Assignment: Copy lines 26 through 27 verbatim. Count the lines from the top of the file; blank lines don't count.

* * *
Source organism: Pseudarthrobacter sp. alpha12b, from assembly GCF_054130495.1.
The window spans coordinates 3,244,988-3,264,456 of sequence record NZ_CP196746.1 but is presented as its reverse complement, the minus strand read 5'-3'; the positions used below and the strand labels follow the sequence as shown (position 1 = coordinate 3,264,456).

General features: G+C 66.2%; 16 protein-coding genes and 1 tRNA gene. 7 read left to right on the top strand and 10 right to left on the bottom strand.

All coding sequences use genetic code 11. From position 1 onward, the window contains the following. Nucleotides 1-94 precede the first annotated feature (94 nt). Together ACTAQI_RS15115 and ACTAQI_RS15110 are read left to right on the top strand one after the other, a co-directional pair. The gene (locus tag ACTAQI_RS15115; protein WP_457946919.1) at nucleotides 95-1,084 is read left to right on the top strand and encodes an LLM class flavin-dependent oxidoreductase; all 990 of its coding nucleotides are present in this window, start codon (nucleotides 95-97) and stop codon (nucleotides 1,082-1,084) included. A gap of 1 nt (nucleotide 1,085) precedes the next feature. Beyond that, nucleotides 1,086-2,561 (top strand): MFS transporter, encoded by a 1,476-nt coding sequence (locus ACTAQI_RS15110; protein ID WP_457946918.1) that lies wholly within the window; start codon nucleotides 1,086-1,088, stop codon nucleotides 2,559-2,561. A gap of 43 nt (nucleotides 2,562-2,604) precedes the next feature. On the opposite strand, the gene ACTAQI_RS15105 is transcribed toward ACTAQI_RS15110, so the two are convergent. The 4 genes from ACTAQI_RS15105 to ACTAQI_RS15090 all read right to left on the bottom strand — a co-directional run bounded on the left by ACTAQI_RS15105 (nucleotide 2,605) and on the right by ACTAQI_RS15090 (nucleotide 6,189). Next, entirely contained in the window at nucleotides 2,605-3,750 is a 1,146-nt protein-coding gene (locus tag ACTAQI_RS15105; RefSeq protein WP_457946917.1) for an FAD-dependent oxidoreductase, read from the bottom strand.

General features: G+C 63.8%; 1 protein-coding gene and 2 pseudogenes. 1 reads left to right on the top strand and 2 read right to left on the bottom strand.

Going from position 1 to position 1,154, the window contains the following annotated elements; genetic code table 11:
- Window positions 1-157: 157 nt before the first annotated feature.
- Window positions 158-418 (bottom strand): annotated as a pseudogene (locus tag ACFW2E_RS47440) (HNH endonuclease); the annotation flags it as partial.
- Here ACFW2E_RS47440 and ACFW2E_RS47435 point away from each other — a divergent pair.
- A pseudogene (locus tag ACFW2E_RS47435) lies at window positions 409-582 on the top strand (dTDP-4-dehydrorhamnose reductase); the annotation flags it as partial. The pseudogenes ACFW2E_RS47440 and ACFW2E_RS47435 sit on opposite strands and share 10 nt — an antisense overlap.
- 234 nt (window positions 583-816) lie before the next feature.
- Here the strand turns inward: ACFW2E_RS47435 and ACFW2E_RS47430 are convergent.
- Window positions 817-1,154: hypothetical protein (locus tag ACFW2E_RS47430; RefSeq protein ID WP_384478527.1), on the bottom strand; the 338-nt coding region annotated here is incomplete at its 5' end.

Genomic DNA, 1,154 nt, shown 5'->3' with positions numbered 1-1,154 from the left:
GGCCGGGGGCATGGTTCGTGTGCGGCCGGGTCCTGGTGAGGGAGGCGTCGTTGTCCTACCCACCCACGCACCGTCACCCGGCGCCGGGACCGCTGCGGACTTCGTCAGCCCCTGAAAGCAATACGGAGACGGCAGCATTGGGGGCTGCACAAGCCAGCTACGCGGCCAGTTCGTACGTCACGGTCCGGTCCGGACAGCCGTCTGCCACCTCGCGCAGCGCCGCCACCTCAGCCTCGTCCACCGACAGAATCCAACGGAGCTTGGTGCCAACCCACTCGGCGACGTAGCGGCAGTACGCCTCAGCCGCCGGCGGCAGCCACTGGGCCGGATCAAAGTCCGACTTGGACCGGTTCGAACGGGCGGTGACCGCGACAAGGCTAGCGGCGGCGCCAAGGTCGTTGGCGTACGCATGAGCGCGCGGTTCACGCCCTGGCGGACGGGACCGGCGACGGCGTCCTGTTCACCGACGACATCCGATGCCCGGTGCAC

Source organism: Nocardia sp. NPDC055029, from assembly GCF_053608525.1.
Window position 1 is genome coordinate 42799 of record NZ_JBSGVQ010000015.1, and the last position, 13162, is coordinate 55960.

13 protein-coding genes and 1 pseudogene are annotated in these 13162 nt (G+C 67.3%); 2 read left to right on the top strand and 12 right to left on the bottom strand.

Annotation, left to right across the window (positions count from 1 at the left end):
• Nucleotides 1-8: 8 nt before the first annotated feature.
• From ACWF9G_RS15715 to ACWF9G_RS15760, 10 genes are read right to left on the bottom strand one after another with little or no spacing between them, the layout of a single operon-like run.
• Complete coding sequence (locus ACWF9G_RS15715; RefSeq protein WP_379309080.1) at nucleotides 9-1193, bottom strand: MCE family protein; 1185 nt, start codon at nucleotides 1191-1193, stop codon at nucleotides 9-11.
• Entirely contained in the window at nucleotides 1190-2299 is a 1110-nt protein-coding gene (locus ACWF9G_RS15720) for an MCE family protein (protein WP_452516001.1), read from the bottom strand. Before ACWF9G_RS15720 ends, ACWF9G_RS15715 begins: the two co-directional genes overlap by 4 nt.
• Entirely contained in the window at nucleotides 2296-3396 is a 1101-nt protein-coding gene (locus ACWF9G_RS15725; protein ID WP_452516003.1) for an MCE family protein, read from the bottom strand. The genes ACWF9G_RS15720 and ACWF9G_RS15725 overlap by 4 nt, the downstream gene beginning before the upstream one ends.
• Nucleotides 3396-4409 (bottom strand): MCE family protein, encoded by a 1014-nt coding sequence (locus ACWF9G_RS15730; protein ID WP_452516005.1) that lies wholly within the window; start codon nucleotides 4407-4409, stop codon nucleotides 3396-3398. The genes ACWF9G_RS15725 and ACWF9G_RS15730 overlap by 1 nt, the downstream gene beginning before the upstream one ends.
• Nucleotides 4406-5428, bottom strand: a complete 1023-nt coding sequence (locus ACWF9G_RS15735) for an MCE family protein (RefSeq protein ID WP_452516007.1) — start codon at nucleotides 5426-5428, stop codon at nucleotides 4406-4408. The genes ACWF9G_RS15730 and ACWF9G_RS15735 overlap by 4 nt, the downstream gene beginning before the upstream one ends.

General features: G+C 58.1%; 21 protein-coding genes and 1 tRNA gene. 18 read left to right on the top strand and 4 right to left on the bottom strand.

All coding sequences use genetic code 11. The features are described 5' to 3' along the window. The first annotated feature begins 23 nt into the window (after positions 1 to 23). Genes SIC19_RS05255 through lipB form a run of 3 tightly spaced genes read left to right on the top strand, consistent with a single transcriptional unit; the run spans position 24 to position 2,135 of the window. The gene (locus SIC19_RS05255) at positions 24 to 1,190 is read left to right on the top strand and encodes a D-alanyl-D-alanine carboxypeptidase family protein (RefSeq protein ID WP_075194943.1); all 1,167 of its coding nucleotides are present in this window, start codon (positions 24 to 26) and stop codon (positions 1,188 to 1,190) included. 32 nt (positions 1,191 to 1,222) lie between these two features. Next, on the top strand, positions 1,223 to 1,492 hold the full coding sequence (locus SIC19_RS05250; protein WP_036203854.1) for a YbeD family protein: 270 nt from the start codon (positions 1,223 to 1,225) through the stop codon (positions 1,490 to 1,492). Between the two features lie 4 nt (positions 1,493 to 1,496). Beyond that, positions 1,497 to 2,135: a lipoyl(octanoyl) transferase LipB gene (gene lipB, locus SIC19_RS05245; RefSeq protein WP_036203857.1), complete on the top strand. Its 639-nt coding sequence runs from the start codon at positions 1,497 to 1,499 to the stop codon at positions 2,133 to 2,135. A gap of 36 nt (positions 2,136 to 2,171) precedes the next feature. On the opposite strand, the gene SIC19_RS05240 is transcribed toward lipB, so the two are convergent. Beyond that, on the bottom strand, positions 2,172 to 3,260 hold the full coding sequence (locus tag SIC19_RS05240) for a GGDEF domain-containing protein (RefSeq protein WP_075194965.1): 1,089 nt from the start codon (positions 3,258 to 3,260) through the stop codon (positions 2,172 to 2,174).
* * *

• Nucleotides 4406-5428, bottom strand: a complete 1023-nt coding sequence (locus ACWF9G_RS15735) for an MCE family protein (RefSeq protein ID WP_452516007.1) — start codon at nucleotides 5426-5428, stop codon at nucleotides 4406-4408. The genes ACWF9G_RS15730 and ACWF9G_RS15735 overlap by 4 nt, the downstream gene beginning before the upstream one ends.

General features: G+C 58.1%; 21 protein-coding genes and 1 tRNA gene. 18 read left to right on the top strand and 4 right to left on the bottom strand.